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Afro-American peoples of the Americas

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Title: Afro-American peoples of the Americas  
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Subject: African American, Afro-Latin American, Demographics of the United States, Afro-Colombian, Negro
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Afro-American peoples of the Americas

Afro-American peoples of the Americas
Total population
Approx. 180,000,000
including partial ancestry
Regions with significant populations
Throughout the Americas
 Brazil ~6.84% black or 14,500,000 + 43.80% if including (multiracial) pardo (mestizo) or 83,540,920 [1][2]
 United States 42,020,743 [3]
 Haiti 8.5 million
 Dominican Republic 7,985,991
 Colombia 4,944,400[4]
 Cuba 3.9 million
 Jamaica 2.7 million
 Canada 945,665[5]
 Puerto Rico 879,121
 Peru 861,427
 Venezuela 181,154[6]
English, Portuguese, Spanish, Haitian Creole, French, Papiamento, Dutch, English creole and many others
Christianity, Afro-American religion, Islam
Related ethnic groups
African diaspora

Afro-American peoples of the Americas is used to refer to people born in the Americas who have African ancestors. Most are descendants of people enslaved and transferred from Sub-Saharan Africa (the vast majority of the Gulf of Guinea) to the Americas by Europeans, to work in their colonies, mostly in mines and plantations as slaves, between the sixteenth and nineteenth centuries. At present, they constitute about 18% of the population of the Americas, with the largest concentrations by percentage of population in Haiti (92%), Jamaica (91%), Barbados (90%), Turks and Caicos (90%), Dominica (87%), The Bahamas (85%), Dominican Republic (84%),[7] Saint Lucia (83%), Saint Vincent and the Grenadines (66%), Bermuda (55%), Cuba (50%), Puerto Rico (46%), Belize (35%), Trinidad and Tobago (34.2%),[8] Brazil (29%), Panama (21%), United States (16%),[3] Colombia (10.52%),[4] Uruguay (6%),[9][10] Canada (2.9%),[5] and Venezuela (2.8%).[6]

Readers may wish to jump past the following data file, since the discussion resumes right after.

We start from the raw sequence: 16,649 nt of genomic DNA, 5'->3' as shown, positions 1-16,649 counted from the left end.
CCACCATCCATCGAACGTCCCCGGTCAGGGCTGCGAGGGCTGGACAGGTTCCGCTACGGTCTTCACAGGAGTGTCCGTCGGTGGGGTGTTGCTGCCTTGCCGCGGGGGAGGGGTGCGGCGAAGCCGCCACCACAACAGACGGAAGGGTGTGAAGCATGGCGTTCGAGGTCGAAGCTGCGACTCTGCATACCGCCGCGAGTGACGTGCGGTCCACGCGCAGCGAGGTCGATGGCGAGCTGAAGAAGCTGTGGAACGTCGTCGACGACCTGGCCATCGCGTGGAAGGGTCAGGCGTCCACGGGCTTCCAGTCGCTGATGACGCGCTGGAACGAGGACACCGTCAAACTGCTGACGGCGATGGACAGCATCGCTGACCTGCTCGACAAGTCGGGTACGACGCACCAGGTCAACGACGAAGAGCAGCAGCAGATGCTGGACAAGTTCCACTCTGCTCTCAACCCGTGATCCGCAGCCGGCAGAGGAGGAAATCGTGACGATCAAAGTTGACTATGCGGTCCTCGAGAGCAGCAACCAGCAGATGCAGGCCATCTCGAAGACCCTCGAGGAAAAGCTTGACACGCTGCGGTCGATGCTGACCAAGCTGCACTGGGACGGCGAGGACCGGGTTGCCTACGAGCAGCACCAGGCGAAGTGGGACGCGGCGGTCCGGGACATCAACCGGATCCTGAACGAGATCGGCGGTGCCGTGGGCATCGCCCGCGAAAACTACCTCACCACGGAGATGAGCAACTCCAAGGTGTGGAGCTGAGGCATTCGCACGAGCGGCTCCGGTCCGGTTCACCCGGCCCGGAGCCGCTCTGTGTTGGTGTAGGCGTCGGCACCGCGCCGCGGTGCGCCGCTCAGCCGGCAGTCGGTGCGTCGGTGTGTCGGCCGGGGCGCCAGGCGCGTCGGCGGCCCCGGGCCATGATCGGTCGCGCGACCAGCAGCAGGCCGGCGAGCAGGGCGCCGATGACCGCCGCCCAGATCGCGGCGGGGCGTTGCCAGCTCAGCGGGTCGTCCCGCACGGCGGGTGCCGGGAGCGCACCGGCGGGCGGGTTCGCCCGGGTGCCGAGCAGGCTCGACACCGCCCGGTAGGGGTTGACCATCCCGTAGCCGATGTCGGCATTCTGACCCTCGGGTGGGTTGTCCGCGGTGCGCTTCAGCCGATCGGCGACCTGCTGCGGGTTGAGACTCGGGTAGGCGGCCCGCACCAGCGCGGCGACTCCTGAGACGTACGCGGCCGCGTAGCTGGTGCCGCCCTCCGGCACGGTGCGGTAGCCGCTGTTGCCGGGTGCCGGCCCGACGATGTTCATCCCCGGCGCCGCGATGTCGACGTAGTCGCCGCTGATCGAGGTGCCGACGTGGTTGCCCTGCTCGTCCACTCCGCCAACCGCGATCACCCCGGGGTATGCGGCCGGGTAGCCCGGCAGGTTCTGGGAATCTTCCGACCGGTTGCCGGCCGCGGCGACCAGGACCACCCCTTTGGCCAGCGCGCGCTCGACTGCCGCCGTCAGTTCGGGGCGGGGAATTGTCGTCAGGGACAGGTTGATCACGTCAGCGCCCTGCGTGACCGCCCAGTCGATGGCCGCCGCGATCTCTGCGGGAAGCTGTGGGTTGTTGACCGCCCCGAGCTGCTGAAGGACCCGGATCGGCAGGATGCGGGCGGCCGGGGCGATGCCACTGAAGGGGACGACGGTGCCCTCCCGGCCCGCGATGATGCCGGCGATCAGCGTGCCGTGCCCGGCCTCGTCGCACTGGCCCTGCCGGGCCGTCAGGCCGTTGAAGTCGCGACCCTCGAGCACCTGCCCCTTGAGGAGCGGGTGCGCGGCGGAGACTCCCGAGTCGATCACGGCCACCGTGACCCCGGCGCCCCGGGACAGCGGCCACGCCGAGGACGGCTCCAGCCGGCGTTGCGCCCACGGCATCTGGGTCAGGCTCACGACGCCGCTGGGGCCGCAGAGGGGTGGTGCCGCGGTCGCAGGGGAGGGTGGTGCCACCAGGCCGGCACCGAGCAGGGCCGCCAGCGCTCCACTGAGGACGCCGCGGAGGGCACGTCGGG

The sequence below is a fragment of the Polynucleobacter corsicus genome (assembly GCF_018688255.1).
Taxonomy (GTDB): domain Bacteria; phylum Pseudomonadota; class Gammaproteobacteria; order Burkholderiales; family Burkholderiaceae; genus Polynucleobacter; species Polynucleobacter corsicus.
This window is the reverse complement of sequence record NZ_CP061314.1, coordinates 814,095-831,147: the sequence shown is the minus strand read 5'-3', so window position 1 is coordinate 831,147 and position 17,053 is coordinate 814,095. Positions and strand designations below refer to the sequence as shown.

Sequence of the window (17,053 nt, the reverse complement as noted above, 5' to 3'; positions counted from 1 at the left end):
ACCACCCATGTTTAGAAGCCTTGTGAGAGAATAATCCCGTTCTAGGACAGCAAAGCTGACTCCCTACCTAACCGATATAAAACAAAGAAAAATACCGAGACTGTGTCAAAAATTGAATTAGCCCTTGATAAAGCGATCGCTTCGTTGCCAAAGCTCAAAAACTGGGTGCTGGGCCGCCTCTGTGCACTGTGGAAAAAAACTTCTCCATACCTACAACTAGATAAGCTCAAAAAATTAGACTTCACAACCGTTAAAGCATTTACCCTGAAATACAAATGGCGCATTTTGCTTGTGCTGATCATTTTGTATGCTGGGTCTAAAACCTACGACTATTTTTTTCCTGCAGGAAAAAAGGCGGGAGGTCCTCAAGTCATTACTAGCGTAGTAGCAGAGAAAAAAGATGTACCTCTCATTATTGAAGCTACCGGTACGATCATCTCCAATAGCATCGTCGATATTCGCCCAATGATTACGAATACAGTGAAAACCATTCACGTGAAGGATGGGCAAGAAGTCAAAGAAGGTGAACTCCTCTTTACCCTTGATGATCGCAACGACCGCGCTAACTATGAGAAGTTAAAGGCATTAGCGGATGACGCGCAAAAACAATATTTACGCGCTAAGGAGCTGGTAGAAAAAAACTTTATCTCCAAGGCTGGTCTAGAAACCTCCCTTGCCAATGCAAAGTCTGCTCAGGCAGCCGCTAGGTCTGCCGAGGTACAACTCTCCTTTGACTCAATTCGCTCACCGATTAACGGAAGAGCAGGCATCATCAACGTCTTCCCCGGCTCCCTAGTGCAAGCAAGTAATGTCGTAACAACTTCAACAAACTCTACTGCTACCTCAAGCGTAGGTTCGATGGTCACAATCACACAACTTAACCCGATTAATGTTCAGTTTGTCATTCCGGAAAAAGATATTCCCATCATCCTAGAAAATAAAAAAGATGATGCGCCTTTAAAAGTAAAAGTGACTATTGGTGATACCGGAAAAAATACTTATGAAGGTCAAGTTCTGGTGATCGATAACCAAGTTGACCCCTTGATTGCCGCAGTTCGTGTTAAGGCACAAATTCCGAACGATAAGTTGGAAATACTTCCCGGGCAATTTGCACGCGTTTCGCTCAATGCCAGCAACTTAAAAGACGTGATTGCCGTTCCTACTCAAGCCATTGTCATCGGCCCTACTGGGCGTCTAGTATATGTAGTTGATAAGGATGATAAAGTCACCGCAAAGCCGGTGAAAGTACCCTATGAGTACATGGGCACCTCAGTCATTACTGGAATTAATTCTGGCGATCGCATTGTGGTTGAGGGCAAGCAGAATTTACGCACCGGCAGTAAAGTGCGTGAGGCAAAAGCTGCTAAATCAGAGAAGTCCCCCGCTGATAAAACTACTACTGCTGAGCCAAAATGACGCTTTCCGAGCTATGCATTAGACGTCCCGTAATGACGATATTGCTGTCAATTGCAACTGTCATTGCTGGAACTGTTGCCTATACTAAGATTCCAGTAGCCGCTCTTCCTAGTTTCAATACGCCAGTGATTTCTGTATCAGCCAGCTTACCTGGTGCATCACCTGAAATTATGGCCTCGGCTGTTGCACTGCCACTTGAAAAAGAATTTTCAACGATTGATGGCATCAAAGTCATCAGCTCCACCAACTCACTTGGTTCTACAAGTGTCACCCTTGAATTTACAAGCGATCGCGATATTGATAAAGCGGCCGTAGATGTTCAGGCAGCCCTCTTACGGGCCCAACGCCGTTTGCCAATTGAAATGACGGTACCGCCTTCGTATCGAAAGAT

Afro-American history

After the United States achieved independence, came the independence of Haiti, a country populated almost entirely by Afro-Americans, the second American colony to win its independence. After the process of independence, many countries have encouraged European immigration into America, thus reducing the proportion of black and mulatto population throughout the country: Brazil, United States, Dominican Republic, etc. In the Casta system, imposed by the Spanish Empire in their American colonies, the son of black and European was called a mulatto, and the son of black and Amerindian was called zambo, among many other denominations for further mixes.

Over the last century, the American society has evolved and regressed constantly. It seems like certain issues are being prioritized and some simply pass under the radar. African Americans in professional sports is a topic that most people perceive as irrelevant because of the poor reputation of black athletes in society. They are often perceived as brutal and barbarous and are repeatedly targeted as dreadful, compared to the other public figures. Connor Pisano states; “Indeed, it was not until 1947 that Branch Rickey, a former player and the savvy general manager of the Brooklyn Dodgers, would give Jackie Robinson the next opportunity for blacks to integrate the major leagues. Taking advantage of the circumstances, Robinson and other black major leaguers served as heroes to great numbers of blacks throughout the country and were deemed by some as pioneers of the civil rights movement.”.[11]